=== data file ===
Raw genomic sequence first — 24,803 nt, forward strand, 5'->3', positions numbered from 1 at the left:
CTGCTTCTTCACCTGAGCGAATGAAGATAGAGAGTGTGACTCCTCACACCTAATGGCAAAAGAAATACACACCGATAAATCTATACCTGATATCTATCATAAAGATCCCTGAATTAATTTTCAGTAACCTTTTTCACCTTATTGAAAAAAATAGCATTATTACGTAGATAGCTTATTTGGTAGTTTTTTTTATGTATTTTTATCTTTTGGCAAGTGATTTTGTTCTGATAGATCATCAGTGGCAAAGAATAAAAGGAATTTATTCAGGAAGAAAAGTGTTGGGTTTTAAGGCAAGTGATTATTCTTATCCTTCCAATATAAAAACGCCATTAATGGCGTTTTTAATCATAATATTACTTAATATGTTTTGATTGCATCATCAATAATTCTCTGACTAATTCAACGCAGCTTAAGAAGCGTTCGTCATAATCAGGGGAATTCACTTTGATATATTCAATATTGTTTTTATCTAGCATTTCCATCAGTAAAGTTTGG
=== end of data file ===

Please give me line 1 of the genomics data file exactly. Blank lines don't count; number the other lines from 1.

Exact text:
Raw genomic sequence first — 24,803 nt, forward strand, 5'->3', positions numbered from 1 at the left: